I’ve been craving some craft time recently and I also bought a new bottle of modelling clay softener. I finally had some time on my hands the other evening and it seemed that my stars had finally aligned.

This is what I ended up making.

13 baked front

I was originally going to make the mount more of a traditional frame shape, but then I thought that if you’re going to make a magical unicorn, you might as well go all the way and have it emerging from a rainbow heart featuring glow-in-the-dark stars. Here’s how I made it.

You will need:

  • Fimo (or other modelling clay) in a variety of colours
  • Craft knife

I always work on a piece of glass when I use Fimo. I recommend this as it can go straight in the oven.

How I did it:

  1. I started with a large-ish piece of white Fimo and made the basic shape for the head, based on Google image searches that I liked. I made the ears separately and modelled them on, as with the nostrils, which were very thin tubes that I shaped around the glass head of a pin.       1 plain white head
  2. I did the horn next. I ummed and ahhhed for ages over whether to go for silver or gold.2 with horn
  3. I started with a silver cone, then added the long, thin tube of glow-in-the-dark around it. I rolled it gently to ensure that the two parts were stuck together properly. As you can probably see in the first pic, I made a slight indentation in the forehead before adding the horn and pressed it in as firmly as I could without distorting it. It’ll probably fall off eventually, but I’ll just glue it back on.
  4. I began working on the base next. I began with a disc of blue slightly larger than the unicorn’s neck. I then wound cylinders of colour around and sealed them as neatly as I could.3 making the base up to orange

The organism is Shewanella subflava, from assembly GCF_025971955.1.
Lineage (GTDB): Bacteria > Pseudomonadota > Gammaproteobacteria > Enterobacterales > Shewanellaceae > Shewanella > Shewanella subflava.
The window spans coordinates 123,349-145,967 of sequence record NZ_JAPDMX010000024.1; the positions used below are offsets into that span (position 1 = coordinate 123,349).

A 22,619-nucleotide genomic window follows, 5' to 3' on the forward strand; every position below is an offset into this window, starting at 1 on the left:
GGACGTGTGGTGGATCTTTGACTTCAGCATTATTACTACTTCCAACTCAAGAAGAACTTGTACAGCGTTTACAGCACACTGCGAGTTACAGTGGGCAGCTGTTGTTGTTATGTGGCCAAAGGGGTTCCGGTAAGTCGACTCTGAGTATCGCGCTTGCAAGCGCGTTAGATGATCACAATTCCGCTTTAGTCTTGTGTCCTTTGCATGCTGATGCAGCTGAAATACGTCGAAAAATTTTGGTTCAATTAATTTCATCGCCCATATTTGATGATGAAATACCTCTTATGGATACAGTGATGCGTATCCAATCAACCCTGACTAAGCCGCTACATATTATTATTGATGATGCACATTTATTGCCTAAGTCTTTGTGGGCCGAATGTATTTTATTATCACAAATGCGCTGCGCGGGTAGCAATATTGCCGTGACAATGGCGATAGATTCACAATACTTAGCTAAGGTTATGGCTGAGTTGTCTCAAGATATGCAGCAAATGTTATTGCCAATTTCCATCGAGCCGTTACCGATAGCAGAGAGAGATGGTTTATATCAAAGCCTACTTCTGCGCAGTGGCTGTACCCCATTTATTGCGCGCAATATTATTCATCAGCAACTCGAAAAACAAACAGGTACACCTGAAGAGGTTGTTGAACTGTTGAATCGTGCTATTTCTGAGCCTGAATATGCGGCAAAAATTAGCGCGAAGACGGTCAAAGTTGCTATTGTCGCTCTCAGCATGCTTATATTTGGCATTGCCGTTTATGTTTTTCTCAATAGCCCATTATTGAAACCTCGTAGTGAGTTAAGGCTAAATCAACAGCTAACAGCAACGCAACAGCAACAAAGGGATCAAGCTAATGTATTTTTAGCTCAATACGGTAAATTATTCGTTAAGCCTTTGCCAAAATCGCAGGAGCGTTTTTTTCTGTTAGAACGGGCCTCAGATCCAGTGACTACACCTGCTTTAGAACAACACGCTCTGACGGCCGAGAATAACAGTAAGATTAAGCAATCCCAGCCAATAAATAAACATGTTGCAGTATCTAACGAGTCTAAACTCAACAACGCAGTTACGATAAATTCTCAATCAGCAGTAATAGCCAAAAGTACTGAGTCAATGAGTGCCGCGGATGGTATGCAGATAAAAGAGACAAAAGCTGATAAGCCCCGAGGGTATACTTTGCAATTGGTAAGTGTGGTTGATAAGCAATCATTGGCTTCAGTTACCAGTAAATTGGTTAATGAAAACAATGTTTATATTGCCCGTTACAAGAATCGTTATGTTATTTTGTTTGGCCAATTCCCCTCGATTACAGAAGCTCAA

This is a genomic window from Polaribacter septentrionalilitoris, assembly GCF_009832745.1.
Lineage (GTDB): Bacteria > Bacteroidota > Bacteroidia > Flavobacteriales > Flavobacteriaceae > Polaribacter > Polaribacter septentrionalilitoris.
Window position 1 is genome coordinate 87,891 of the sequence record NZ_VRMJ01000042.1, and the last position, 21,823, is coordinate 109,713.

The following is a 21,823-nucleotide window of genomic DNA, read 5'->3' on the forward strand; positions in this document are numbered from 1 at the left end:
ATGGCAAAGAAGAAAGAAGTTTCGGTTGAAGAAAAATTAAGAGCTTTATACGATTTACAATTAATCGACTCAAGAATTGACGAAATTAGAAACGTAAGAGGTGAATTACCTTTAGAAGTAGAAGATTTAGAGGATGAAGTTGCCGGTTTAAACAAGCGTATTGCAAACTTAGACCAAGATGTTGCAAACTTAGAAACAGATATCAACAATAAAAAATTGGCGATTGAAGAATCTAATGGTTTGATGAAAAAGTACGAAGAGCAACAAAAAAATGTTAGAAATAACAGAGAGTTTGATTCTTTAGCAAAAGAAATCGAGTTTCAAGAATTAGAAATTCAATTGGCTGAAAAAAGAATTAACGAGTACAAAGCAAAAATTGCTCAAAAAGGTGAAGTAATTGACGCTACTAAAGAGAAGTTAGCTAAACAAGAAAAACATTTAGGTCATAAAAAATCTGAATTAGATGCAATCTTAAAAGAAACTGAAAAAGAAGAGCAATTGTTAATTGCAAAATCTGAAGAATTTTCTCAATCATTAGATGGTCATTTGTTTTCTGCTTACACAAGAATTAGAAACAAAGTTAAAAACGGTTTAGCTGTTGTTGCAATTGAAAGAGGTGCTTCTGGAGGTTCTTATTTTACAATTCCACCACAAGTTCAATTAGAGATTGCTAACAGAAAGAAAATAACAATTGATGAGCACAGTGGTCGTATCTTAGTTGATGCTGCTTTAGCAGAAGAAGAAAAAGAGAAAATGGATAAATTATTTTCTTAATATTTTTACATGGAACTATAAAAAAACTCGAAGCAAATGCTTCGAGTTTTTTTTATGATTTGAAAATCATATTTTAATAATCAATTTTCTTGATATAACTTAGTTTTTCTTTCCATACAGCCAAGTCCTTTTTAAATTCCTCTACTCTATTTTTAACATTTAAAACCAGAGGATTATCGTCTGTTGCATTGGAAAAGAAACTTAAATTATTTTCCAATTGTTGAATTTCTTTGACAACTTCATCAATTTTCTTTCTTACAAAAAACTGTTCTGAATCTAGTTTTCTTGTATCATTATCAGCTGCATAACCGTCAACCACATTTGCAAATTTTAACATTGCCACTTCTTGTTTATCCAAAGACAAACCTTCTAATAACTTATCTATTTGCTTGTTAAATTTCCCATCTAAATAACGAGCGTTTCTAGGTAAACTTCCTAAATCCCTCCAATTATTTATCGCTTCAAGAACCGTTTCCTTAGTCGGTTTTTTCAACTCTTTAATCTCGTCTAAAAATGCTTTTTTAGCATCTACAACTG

5. Once I finished with all the colours, I squished the colours together as so that there were no gaps. I began shaping the frame, first into an oval due to my original idea.4 beginning to shape base
  6. Next, I carefully made the heart as well as I could without distorting the colours.5 finished base before turning
  7. At this stage, I flipped the base as I thought the side nearer the glass would be smoother. I blended the colours together and made a smooth surface.                                         6 complete base
  8. Next came the attachment process.                                             7 head on base
  9. I did the eyes next, starting with a small sphere of black that I cut in half. I placed them as evenly as possible.                                                                                     8 eyes
  10. I popped some tiny white highlight on the eyes, then began working on the mane. The mane was made up of long, thin tear shapes of various sizes like these. I blended the different shades of pink myself.                                                                       Pink shapes for hair
  11. I placed them, using the glass-headed pin to help. I was worried at this stage that I wouldn’t like the mane.                                                  9 highlights and starting mane
  12. I wanted to cover the junction between the horn and the head, with no white showing. The hardest bit was probably getting the ‘parting’ to look neat. I used lots of small pieces to achieve this.                                                          10 continuing hair
  13. Here it is before I baked it. I also made the stars using very long, thin tubes of glow-in-the-dark clay.
  14. I put my models in a cold oven, then switch it on to about 100C (remembering how crazily hot my oven gets). I leave them to bake for about 45 mins, until the clay feels quite firm to the touch. I then leave the model in the oven after I’ve switched it off. This is to try and make sure that the glass doesn’t crack.
  15. Here’s the finished product.                                                                                            12 Baked left side 13 baked right side